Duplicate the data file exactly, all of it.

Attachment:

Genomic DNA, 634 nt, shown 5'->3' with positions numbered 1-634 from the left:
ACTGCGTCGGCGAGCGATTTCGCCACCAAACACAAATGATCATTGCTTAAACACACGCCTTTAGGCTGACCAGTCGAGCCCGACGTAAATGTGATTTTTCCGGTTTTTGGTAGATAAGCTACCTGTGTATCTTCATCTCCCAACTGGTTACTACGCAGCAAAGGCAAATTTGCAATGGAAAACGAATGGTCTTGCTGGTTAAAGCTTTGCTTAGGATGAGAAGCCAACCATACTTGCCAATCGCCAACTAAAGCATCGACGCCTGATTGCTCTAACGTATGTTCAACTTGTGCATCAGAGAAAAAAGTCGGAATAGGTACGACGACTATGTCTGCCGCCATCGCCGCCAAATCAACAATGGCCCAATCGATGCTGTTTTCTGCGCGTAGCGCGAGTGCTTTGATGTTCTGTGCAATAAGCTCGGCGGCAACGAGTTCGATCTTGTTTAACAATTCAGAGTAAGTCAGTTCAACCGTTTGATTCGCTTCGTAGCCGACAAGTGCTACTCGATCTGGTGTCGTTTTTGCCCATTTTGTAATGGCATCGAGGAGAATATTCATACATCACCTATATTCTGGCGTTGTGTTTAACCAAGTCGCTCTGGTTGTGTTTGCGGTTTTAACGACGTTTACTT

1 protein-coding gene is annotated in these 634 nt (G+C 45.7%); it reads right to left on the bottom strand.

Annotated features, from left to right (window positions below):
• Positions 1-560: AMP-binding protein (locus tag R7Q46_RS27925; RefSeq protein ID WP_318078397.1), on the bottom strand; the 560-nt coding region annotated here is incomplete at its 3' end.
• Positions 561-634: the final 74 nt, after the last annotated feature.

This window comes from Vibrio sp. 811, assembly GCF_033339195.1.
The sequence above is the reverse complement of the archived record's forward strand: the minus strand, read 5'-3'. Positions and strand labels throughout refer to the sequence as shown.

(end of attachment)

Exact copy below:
Genomic DNA, 634 nt, shown 5'->3' with positions numbered 1-634 from the left:
ACTGCGTCGGCGAGCGATTTCGCCACCAAACACAAATGATCATTGCTTAAACACACGCCTTTAGGCTGACCAGTCGAGCCCGACGTAAATGTGATTTTTCCGGTTTTTGGTAGATAAGCTACCTGTGTATCTTCATCTCCCAACTGGTTACTACGCAGCAAAGGCAAATTTGCAATGGAAAACGAATGGTCTTGCTGGTTAAAGCTTTGCTTAGGATGAGAAGCCAACCATACTTGCCAATCGCCAACTAAAGCATCGACGCCTGATTGCTCTAACGTATGTTCAACTTGTGCATCAGAGAAAAAAGTCGGAATAGGTACGACGACTATGTCTGCCGCCATCGCCGCCAAATCAACAATGGCCCAATCGATGCTGTTTTCTGCGCGTAGCGCGAGTGCTTTGATGTTCTGTGCAATAAGCTCGGCGGCAACGAGTTCGATCTTGTTTAACAATTCAGAGTAAGTCAGTTCAACCGTTTGATTCGCTTCGTAGCCGACAAGTGCTACTCGATCTGGTGTCGTTTTTGCCCATTTTGTAATGGCATCGAGGAGAATATTCATACATCACCTATATTCTGGCGTTGTGTTTAACCAAGTCGCTCTGGTTGTGTTTGCGGTTTTAACGACGTTTACTT

1 protein-coding gene is annotated in these 634 nt (G+C 45.7%); it reads right to left on the bottom strand.

Annotated features, from left to right (window positions below):
• Positions 1-560: AMP-binding protein (locus tag R7Q46_RS27925; RefSeq protein ID WP_318078397.1), on the bottom strand; the 560-nt coding region annotated here is incomplete at its 3' end.
• Positions 561-634: the final 74 nt, after the last annotated feature.

This window comes from Vibrio sp. 811, assembly GCF_033339195.1.
The sequence above is the reverse complement of the archived record's forward strand: the minus strand, read 5'-3'. Positions and strand labels throughout refer to the sequence as shown.